Thursday, October 16, 2014

Can Stephen Ross save Dave Brandon?

I listen to a lot of sports talk radio, especially 97.1 The Ticket in Detroit. Yesterday afternoon, part of the discussion on the Valenti and Foster show was about U-M athletic director Dave Brandon and the swirl of rumors surrounding today's University of Michigan Regents meeting. Among the topics the Regents are reported to be discussing are Dave Brandon and the recent Shane Morris concussion incident. The moment these topics came out, supposition about Brandon even surviving the week started to brew and everyone began debating the possibilities. There's even a rumor that the university has reached out to three potential candidates for the AD position. 

On the show, host Mike Valenti surmised that both Brandon and Hoke would, without a doubt, be gone at the end of the season if not sooner. His co-host Terry Foster was somewhat less confident. The one thing he felt might prevent the university from firing Brandon was his friendly relationship with mega-donor Stephen Ross. Foster felt that it was possible U-M President Mark Schlissel and the Regents would be compelled to maintain Brandon's employment because Ross, in his lifetime, has donated over $300M to the university and continues to be supportive of Brandon in the media.

Well, the more they talked about possibility of Stephen Ross controlling the actions of U-M with his wallet, the more irritated I (by comparison, an impoverished alumna) got. I understand very well what major donors mean to the university and its budget; it can't rely on state funding alone to maintain being the leaders or the best. I also understand that the university has to continually curry their favor to keep the cash train rolling. What I don't believe is that an institution of U-M's stature, led by very talented, intelligent, and ambitious people, will allow a single man wielding a checkbook to tell them how they're going to run their enterprise. I may be na├»ve in that, but I don't think so. 

Stephen J. Ross is a generous man and I applaud his contributions to the university. If he has a notion that it's made him the Chairman of the Board of U-M, though, he has another thing coming:
  • Ross is just one of over 540,000 living Michigan alumni. That's "one of" not "number one among". The other 539,999 or so may not all contribute as much as Ross, but the aggregate of what they do give back is significant. They also make their feelings about university matters known to the administration and to the Alumni Association. From what I can ascertain from social and traditional media, a lot of the feelings alumni share these days are very anti-Brandon. They want a winning football program. And even more so, they want the Michigan name to be respected again, not just a brand sold with a couple Cokes or written over the skies of East Lansing.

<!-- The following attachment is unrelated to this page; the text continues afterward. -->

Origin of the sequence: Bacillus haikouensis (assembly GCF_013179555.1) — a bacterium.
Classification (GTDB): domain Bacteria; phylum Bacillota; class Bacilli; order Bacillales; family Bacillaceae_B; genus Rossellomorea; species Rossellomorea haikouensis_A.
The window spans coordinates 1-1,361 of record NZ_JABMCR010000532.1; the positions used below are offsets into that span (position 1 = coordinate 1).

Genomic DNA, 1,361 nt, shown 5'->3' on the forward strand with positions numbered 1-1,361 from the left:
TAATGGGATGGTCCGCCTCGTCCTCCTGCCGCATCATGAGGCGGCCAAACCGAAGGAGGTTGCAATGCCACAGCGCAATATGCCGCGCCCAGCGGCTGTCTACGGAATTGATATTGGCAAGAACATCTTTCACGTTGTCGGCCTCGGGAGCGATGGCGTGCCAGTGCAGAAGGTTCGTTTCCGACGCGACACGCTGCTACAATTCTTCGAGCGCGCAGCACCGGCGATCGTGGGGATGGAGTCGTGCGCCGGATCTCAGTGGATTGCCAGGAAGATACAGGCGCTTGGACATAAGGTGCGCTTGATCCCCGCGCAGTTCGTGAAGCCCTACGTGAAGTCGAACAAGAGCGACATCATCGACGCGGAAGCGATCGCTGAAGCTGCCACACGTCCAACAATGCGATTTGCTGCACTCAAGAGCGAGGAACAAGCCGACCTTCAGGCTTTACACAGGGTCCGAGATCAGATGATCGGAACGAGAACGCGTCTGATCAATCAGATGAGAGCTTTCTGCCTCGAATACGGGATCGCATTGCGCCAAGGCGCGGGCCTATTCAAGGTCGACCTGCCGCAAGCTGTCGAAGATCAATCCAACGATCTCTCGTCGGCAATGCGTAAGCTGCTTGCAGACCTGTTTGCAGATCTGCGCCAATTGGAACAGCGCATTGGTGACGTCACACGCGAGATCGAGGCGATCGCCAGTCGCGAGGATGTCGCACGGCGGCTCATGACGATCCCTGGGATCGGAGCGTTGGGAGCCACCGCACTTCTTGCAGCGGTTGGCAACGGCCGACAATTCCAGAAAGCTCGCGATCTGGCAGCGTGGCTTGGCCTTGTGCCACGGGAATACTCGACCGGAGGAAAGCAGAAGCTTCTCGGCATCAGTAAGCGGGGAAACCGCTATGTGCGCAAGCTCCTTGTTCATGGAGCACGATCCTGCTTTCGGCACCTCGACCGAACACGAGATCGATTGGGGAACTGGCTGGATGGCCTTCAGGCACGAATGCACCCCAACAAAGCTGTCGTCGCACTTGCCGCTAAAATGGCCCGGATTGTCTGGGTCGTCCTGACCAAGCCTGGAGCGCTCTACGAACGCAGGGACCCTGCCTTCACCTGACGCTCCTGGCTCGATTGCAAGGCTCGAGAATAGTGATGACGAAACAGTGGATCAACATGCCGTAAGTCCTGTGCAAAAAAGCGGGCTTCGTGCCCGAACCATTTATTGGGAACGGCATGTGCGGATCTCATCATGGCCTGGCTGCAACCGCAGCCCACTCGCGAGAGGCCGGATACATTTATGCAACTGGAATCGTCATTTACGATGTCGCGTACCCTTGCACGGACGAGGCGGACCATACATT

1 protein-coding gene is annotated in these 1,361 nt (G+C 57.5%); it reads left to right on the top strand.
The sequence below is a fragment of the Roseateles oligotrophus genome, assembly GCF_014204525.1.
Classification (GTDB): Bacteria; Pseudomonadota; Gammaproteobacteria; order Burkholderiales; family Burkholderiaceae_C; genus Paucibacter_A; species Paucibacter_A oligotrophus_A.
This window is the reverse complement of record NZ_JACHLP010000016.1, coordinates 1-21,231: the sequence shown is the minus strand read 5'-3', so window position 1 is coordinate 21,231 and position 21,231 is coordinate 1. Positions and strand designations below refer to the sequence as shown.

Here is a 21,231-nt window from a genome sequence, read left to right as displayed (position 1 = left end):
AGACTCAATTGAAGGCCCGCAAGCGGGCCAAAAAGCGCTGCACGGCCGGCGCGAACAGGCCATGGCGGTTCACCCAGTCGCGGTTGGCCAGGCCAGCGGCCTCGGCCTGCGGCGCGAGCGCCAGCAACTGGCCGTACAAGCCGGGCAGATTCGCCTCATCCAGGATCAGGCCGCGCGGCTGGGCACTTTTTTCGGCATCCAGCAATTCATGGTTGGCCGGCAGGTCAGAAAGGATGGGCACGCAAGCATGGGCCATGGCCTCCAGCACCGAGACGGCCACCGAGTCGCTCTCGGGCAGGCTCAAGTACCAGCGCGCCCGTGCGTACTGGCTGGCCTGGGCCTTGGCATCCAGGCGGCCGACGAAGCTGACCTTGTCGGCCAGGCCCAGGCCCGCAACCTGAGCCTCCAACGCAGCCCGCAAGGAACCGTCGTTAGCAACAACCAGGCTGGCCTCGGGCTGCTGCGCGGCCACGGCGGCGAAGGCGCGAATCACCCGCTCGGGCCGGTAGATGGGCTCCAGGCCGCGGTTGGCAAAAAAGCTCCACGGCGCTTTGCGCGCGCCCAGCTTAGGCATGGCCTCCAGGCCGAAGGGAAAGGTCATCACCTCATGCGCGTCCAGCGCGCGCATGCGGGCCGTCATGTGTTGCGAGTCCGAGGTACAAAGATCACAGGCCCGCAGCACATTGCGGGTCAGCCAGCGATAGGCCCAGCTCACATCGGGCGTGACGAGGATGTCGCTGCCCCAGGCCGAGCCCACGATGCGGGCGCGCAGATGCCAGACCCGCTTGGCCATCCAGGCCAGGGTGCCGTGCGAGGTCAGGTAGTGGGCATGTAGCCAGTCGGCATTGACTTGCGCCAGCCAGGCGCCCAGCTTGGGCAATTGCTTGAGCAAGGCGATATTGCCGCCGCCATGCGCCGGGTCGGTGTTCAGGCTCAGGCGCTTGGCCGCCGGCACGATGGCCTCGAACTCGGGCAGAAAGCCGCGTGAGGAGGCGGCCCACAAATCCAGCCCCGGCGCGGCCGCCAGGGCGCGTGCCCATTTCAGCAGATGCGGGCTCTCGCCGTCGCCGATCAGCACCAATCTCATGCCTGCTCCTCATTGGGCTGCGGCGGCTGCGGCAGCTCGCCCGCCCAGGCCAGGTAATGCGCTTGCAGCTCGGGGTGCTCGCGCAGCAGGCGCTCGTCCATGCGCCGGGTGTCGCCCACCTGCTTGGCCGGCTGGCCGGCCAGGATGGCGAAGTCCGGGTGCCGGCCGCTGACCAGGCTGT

• Ross is not the only major donor. The names of other philanthropic men and women grace buildings all over the campus and the medical center. I haven't heard a peep out of the Taubman, Munger, or Frankel families, pro or con, regarding Brandon yet. I doubt we will. No Michigan donor who cares about the university as a whole would cease giving to it just to spite the administration over the firing of an athletic director or coach. And I doubt any of the buildings Ross or the others funded will be razed in retaliation for another multimillionaire losing his job. It's just business. That's what Brandon would tell you if he cut your job at U-M.
  • One rich man can't support the entire Michigan Athletic machine on his own. If Ross was the only fan left sitting in the Big House on future football Saturdays, most other varsity sports would suffer or disappear. They get their operating funds from jam-packed games in the Big House and Crisler Center. Fans paying high prices for seats, souvenirs, meals, and drinks, along with TV revenues, are what keep Michigan Athletics going. It's the contribution of "the little people", not just the fortune of a man like Ross. Families and students with season tickets cycle to become the next generation of families and students who buy them and all the food and gear that go with them. The cycle of growing the next fanbase is critical in filling the Big House over time. When the AD alienates a future fan's season ticket-holding parents or treats the student section like unworthy punks, he's killing the fanatic desire of the program's future customers. And mediocre teams and empty stadiums don't exactly entice ESPN Game Day to your backyard, either.
These are just a few reasons I think people are wrong to fear the influence of Stephen Ross on the AD situation. I believe that Brandon and Hoke will lose their jobs eventually this year. The administration and the Regents value Michigan's reputation and traditions almost as much as its income. Almost. The idea that they would value one man's money over all other considerations is ridiculous to me, especially when so many other members of the Michigan family are screaming for change. 

So, I'm fairly certain that Stephen Ross will not be able to save Dave Brandon's job. Without a miracle, I doubt anyone could try and succeed. If he wants to hang with DB and plot to take over the world, perhaps they can ply Brandon's "If it ain't broke, break it" mantra seeking the governor's office in Lansing in 2018. He couldn't possibly screw up a whole state, could he? I know he'd get the Spartan vote.










1 comment:

  1. I agree. I think that Stephen Ross is concerned with the overall reputation of the University as well and that reputation is suffering in the current environment. I think even Spartan fans love the state of Michigan enough not to vote for DB. :)

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